Greetings friends and readers, yesterday I received some really great news regarding the Fujifilm Getaway Wildlife Awards 2011.
My image “At the mercy of men” of a lone Rhinoceros in black and white was the overall winner of the Animal General category of this year’s competition. For several years this has remained a rather tough category to crack through but this year the judges saw something that really caught their eye and I am elated at being chosen as the winner for this category.
In addition I received First Runner Up in the same category with another image of mine “Lone Jackal on Etosha Pan” which is another low key monochrome image taken in Etosha earlier this year.
I was also chosen as winner of the Landscapes and Plants category for a second year running with my image “Deadvlei Sunrise” taken in the iconic and world famous dead pan nestled in the tall red sand dunes of Namibia.
Last but not least, my image “Rush Hour” of a wildebeest migration in the Maasai Mara, received a Certificate of Merit in the Animal Behaviour category of the competition.
It’s been really wonderful news and I’m still pinching myself thinking I have dreamed this all up.
I would like to thank everyone at Fujifilm and Getaway for these great honours and recognition of my work. I would also like to thank you, my friends and followers, who have been there supporting me every step of the way.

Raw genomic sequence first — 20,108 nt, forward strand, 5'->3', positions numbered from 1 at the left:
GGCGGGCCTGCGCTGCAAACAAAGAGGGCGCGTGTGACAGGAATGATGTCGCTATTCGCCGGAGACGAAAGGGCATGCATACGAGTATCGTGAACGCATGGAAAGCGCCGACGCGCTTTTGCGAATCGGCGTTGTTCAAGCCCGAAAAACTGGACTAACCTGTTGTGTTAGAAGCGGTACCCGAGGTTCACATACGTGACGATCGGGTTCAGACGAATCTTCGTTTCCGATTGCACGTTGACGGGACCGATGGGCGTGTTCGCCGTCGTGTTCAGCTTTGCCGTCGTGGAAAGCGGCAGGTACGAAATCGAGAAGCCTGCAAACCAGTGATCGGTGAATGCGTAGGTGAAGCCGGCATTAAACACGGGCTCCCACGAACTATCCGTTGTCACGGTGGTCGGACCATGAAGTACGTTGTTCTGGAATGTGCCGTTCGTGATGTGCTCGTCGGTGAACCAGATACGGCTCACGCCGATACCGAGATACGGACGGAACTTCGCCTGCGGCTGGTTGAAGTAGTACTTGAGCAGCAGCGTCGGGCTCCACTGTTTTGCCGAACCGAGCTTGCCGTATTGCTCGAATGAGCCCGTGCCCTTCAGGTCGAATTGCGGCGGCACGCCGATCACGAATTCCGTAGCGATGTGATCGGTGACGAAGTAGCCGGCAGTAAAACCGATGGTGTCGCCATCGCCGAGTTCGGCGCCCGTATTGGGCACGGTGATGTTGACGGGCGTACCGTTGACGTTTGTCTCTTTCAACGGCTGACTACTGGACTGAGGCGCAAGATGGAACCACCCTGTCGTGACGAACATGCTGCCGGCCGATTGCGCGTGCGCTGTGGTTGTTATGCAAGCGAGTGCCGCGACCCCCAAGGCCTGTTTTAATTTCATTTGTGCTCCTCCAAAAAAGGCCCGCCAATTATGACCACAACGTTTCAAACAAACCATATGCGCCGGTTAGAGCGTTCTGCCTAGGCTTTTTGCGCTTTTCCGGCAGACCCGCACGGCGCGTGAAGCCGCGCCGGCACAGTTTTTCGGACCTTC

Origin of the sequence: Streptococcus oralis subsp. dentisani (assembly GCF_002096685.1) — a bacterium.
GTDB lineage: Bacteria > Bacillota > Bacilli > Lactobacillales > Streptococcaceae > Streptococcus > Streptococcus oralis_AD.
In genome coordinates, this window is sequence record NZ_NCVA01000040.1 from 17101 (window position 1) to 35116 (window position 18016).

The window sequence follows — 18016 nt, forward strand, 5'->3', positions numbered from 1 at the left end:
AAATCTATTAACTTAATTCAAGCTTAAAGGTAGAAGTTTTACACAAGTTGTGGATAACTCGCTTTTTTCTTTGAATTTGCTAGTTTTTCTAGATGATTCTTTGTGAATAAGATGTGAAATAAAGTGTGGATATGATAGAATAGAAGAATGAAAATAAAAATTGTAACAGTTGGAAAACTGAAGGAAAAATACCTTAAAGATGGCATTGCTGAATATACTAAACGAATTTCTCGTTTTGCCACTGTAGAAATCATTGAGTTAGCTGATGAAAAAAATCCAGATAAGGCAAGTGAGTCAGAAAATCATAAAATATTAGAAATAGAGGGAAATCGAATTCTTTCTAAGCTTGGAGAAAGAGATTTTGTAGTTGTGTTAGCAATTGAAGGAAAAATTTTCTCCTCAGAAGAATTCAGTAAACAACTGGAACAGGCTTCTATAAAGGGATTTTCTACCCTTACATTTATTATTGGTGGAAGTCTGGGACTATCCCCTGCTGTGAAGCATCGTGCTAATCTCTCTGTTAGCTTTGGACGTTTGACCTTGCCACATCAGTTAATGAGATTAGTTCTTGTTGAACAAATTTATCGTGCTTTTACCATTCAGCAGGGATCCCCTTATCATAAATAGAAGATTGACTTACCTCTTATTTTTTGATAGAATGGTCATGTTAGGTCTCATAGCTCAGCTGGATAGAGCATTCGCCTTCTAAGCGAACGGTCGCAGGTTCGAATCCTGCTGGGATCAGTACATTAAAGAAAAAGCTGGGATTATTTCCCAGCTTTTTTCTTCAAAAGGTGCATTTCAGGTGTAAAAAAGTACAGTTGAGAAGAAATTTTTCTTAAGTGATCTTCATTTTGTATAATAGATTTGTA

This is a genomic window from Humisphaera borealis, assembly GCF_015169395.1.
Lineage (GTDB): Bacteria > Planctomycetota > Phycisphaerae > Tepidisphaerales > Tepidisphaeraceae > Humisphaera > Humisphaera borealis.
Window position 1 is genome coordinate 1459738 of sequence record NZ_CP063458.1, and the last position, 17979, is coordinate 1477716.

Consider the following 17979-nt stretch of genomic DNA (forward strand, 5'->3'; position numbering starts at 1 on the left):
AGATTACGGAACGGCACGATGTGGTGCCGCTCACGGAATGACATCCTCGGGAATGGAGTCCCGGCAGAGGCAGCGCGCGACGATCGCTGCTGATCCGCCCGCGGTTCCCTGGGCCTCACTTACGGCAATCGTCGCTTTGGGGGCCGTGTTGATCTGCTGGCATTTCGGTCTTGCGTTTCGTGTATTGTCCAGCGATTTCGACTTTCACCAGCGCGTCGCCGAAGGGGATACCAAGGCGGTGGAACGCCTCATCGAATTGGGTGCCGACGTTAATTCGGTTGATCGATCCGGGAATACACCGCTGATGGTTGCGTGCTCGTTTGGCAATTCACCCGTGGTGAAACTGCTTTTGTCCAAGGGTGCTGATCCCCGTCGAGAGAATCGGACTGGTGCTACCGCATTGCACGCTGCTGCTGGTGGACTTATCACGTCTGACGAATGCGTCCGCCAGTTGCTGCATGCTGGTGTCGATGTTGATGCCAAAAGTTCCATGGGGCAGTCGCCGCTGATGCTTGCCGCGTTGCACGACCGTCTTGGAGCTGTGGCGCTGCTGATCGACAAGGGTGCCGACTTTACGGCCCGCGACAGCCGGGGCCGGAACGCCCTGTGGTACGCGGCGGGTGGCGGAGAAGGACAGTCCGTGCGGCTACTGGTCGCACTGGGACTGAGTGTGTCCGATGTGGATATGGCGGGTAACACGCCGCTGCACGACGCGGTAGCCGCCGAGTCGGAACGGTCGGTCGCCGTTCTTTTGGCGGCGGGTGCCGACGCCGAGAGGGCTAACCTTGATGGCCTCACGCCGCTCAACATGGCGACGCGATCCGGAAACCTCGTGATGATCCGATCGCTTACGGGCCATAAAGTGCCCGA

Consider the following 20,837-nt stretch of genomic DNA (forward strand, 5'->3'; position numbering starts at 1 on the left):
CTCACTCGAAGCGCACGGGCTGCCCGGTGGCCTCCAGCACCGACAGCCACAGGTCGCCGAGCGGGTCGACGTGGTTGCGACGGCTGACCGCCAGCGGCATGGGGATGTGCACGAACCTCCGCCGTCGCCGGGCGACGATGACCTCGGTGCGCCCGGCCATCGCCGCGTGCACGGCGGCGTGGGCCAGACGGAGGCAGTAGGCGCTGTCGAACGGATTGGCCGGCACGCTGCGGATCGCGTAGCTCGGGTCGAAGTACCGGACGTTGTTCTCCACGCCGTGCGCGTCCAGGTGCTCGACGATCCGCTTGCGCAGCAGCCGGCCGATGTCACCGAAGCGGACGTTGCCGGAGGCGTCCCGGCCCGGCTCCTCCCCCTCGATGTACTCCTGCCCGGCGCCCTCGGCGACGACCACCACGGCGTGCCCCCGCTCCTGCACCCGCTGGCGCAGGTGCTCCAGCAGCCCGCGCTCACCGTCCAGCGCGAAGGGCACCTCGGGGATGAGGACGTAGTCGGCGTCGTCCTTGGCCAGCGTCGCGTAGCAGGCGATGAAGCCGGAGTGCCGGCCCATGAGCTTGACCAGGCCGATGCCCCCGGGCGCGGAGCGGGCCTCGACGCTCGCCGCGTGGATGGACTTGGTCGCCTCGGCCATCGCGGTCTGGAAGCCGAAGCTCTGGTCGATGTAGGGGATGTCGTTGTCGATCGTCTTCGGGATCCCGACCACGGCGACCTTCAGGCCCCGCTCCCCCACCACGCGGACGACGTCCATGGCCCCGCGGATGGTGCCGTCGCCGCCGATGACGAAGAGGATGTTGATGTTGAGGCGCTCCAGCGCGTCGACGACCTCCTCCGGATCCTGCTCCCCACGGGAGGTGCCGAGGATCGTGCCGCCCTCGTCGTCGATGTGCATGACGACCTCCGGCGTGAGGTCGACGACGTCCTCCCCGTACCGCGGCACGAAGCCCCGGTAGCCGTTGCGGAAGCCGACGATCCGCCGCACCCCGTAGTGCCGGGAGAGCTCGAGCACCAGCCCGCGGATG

The Fujifilm Getaway Wildlife Awards remains to be one of the most coveted awards by South African photographers. This is one of the few photographic awards left in the world that judges images based on the actual print instead of a digital image on screen. This year the quality of the winning images and certificates across all categories was really top class and it’s great to see some of the top photographers in South Africa recognised for their hard work and perserverance.
With the total onslaught of Rhino poaching in South Africa over the last 2 years it is especially welcome to see my Rhino image displayed for all to see. Conservation and protection of wildlife are issues which have always been very close to my heart and the Rhino poaching issue especially is one that digs deep into the psyche of just about every nature lover in the world. The image is very close to my heart and was that way from the very moment I captured it. To me it portrays a vision that I hope to never see in my lifetime, the last Rhino standing out in an open field long after all the other Rhino’s have been slaughtered. It would be a grim day if we ever see the headline “Last Rhino Killed”.
Thank you once again to everyone for their support and encouragement over the years.
Over the next few weeks I’ll be delving into each of these 4 images with a separate blog post on each where I’ll share a little about the locations, circumstances and thought processes surrounding the images.